Hanesbrands Inc has announced that it will cut production of basic apparel used in screen printing and exit its private label business and the Outer Banks sportswear brand as it seeks to prop up falling margins.
As part of the restructuring, Hanesbrands said it has agreed to sell its European imagewear division to an affiliate of the Netherlands-based Smartwares B.V. for 15 million euros ($18.80 million).
The imagewear segment, which sells basic apparel such as T-shirts to wholesalers in the screen-print market, accounts for 8 percent of the company’s sales.
Hanesbrands, owns Hanes, Champion and the Wonderbra brands amongst others, said the restructuring would reduce expected sales by about $60 million, mostly in the second half.
The company has informed its U.S. wholesale screen-print channel customers of its decision to discontinue private-label production and exit its Outer Banks business. Hanes will work with affected customers on transition plans. Hanes will change the name of its imagewear operations to branded printwear, which will be focused on Hanes and Champion branded products in the United States.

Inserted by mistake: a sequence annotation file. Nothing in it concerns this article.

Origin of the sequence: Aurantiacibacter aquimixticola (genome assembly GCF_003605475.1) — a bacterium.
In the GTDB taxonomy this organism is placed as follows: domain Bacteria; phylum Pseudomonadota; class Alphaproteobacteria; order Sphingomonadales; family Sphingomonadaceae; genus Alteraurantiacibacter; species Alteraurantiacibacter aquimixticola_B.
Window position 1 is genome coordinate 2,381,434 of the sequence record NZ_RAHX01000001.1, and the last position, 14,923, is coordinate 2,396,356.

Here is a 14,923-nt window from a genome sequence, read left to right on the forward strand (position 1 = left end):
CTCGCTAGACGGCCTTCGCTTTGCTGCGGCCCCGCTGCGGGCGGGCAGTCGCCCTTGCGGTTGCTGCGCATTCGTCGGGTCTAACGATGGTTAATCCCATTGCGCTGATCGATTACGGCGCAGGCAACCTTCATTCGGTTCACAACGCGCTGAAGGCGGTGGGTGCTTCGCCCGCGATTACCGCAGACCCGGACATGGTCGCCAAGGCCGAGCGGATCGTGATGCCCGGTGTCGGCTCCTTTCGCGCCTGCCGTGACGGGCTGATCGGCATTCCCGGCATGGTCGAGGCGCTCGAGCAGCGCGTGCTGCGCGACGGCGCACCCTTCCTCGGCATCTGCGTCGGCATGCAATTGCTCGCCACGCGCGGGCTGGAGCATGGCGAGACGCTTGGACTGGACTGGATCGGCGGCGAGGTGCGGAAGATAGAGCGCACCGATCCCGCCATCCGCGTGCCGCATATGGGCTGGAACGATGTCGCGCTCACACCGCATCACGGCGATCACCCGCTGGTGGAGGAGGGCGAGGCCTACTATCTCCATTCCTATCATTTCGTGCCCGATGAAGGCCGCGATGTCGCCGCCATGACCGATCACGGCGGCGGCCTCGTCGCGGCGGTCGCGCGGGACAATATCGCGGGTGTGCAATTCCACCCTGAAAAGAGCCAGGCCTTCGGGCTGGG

“We are a branded company. That includes being committed to branded printwear in the United States where we can partner with our wholesale customers to take advantage of our strong consumer brands and product differentiation,” said Hanes Chairman and CEO Richard A. Noll. “With our exit from Europe, we can devote all of our energies to growing our branded portfolio in core geographies in the Americas and Asia.”
Hanesbrands Europe GmbH told PPD this afternoon that they would be issuing a statement tomorrow (30th May).
The company, which expects to incur non-cash pre-tax charges of $85 million to $95 million in the second quarter, said the changes would have an insignificant impact on operating profit, and reiterated its previous 2012 earnings forecast of $2.50 to $2.60 per share.
Hanesbrands reported a quarterly loss for the first time in two years in April, as rising cotton costs and increased competition ate into its margins.